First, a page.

James Livingston, a Rutgers history professor, lambastes supply-side economics in a recent column in the New York Times. Similar to proponents of Modern Monetary Theory (MMT) who label government spending and debt as the fount of all money, Livingston goes one step further and names consumer and government spending and debt as the true drivers of all wealth creation. His view of the world leaves private investment entirely out of the picture, and calls this concept the best-kept secret of the last century, as follows:
Private investment — that is, using business profits to increase productivity and output — doesn’t actually drive economic growth. Consumer debt and government spending do. Private investment isn’t even necessary to promote growth.
No economist worth his salt would ever say that investment itself is not necessary for growth. If there's one "iron law" of economics, its that foregone consumption (savings) is the source of capital for future investment and growth. Livingston appears to be conceding this fact, but saying instead that its not the "what" that matters (investments happen), but who makes them. He goes on to support his contention as follows:
Between 1900 and 2000, real gross domestic product per capita (the output of goods and services per person) grew more than 600 percent. Meanwhile, net business investment declined 70 percent as a share of G.D.P. What’s more, in 1900 almost all investment came from the private sector — from companies, not from government — whereas in 2000, most investment was either from government spending...or “residential investment,” which means consumer spending on housing, rather than business expenditure on plants, equipment and labor. In other words, over the course of the last century, net business investment atrophied while G.D.P. per capita increased spectacularly. And the source of that growth? Increased consumer spending, coupled with and amplified by government outlays.
Let's deconstruct this as best we can. First he conflates correlation with causality by noting the diverging trends in real GDP and private investment. Real GDP did just fine, he says, while private investment was falling as a fraction of GDP, so private investment doesn't matter.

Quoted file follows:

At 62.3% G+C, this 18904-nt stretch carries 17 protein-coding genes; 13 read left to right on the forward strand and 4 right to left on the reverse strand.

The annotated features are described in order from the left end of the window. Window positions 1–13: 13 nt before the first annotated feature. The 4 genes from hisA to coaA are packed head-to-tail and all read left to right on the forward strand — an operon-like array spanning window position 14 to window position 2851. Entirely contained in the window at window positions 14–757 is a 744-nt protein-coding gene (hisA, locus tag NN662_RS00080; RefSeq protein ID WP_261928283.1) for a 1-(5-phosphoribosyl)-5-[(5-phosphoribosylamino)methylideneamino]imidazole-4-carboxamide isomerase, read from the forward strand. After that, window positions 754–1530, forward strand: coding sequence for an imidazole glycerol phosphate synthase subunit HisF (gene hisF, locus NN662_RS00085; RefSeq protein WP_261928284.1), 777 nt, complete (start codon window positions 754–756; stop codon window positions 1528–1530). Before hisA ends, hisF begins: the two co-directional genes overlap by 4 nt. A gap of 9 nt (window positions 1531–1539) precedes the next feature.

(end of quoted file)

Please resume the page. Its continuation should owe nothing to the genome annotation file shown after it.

There's just one problem: Who's to say that private capital hasn't become much more efficient over the years, resulting in a bigger growth bang for each investment buck? Isn't this the very definition of improved productivity? Workers can become more productive; why can't capital? It can, and the best modern example of this phenomenon is Moore's Law. A dollar of investment in a microprocessor production line today yields computing power billions of times greater than the same dollar invested 60 years ago at the dawn of the semiconductor age. Farmers and physicians can see this basic truth as well. The exponential growth in crop yields and disease fighting power of biologic drugs are both products of more efficient capital. These trends are in fact the basic forces of the information age. Concentrated knowledge and technological expertise, focused on the big problems of the day, make our lives better. How can Livingston ignore this?
After denigrating this most obvious source of prosperity, he compounds the error by crediting the growth over the past hundred years to increases in general government spending and the housing stock. The problem here is that the vast majority of the dollar value of both these categories should be classified as consumption, rather than investment. Some might argue that a better-housed work force could be a catalyst for growth, but we've learned over the past decade that a McMansion in every pot (funded with funny money to boot) is a much greater drag than a driver of social well being. And yes, certain government "investments" do create long term assets (roads, dams, navy ships, university laboratories, NASA, etc.), but the great majority of public dollars go either to support consumption by those who politicians deem worthy, or Solyndra-like boondoggles.
To sum up, Livingston has it exactly backwards. False historical correlations notwithstanding, real wealth creation has very little to do with growth in consumer spending, debt or government expenditures. Government spending creates few real assets because, by definition, it consists mostly of simple transfer payments, with a not insignificant cut for bureaucrats. Real assets, on the other hand, those which produce reliable long-term streams of production and income, are the product of accumulated capital and focused application of that capital in order to satisfy customers, thereby producing a profit.